The Clinton administration said yesterday that a congressional bill that would allow high school graduates from the District to pay in-state tuition rates at colleges across the nation should be scaled back to include only universities in this region.

U.S. Education Secretary Richard W. Riley said the White House favors an approach recommended by Sen. James M. Jeffords (R-Vt.) that would restrict the tuition assistance program to public and private universities in Maryland, Virginia and the District. Riley said allowing D.C. students to receive in-state rates and grants at colleges across the nation -- as proposed by Rep. Thomas M. Davis III (R-Va.) and Del. Eleanor Holmes Norton (D-D.C.) -- would be too generous.

"This aspect of the bill would provide D.C. residents with greater benefits than residents of any of the 50 states, and could inadvertently encourage students to leave the D.C. metropolitan area," Riley said in a letter to members of Congress. "Limiting tuition subsidies to qualified D.C. residents attending public institutions in Maryland and Virginia would be more consistent with the options available to residents of any state."

Riley's letter is the latest signal that the Davis-Norton plan -- which passed the House earlier this week -- will have to be scaled back in the Senate. The letter follows a report by the Congressional Budget Office indicating that the House bill could cost the federal government $117 million in fiscal 2000, or $100 million more than the White House set aside for the program in its budget plan.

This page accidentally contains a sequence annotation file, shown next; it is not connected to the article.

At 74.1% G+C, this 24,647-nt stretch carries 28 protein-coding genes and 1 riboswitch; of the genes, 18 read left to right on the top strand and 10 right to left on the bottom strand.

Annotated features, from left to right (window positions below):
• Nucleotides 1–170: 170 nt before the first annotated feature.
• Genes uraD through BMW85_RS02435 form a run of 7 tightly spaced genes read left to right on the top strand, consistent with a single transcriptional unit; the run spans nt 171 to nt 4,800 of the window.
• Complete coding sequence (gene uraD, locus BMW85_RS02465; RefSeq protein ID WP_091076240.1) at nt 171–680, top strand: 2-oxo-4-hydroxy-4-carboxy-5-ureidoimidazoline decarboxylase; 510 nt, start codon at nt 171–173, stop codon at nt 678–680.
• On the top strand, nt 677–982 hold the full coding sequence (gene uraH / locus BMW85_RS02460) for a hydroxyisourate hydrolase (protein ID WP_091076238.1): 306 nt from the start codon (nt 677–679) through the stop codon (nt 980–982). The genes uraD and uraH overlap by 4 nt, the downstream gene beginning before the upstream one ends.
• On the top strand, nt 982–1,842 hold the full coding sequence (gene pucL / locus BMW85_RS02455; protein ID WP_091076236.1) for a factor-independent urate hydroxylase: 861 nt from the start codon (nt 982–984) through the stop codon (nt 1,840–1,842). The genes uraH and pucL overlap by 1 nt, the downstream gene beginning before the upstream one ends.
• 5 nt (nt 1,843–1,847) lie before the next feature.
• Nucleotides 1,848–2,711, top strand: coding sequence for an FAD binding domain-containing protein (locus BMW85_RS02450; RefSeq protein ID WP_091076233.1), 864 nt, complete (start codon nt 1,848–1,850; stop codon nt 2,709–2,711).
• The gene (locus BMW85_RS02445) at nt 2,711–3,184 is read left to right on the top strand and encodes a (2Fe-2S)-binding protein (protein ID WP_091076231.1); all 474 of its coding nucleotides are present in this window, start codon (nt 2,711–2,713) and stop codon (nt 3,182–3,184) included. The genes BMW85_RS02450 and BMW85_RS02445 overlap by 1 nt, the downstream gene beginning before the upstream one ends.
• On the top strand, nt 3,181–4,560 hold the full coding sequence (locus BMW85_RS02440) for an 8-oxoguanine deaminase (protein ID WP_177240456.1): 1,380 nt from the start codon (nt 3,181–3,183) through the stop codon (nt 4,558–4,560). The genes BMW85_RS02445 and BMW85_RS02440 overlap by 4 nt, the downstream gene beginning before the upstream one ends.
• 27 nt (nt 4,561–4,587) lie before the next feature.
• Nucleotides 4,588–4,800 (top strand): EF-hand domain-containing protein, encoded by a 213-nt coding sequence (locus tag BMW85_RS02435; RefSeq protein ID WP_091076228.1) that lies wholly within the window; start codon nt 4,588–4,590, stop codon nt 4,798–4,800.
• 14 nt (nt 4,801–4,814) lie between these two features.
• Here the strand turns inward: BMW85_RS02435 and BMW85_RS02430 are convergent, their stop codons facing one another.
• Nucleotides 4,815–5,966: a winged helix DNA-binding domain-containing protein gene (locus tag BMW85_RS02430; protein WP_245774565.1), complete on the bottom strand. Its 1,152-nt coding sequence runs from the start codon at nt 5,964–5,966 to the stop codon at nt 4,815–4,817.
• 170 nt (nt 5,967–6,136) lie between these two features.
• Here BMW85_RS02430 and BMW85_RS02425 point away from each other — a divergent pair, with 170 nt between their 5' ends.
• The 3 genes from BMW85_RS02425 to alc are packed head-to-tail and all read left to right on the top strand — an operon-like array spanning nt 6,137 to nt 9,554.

Support for a D.C. tuition assistance bill remains strong on the Hill, and Davis and Norton said yesterday that they would work with the Senate to lower the program's cost by closing various loopholes in their original plan. One provision in the original bill could have inadvertently permitted thousands of sophomores, juniors and seniors from across the country to receive aid under the program if they attended private colleges in the District for at least a year.

Riley also said the bill needs to be targeted to D.C. students who actually need the proposed $10,000 grants toward tuition at public universities and not to include students from affluent D.C. families that can afford to pay for college themselves. If the $17 million allocated for the program is not enough to meet the needs of all applicants, Riley said, a "priority funding mechanism" of some sort should be established.

"It is critical in this discretionary program to ensure that the very wealthiest D.C. residents do not obtain these benefits from a limited amount of funds at the expense of lower- and middle-income D.C. residents," Riley said.

Unlike their peers in states, D.C. students lack a network of state-supported colleges to attend. Riley said the White House is "extremely pleased" that legislation is proceeding through Congress that would offer D.C. high school graduates an array of new, more affordable ways to attend college.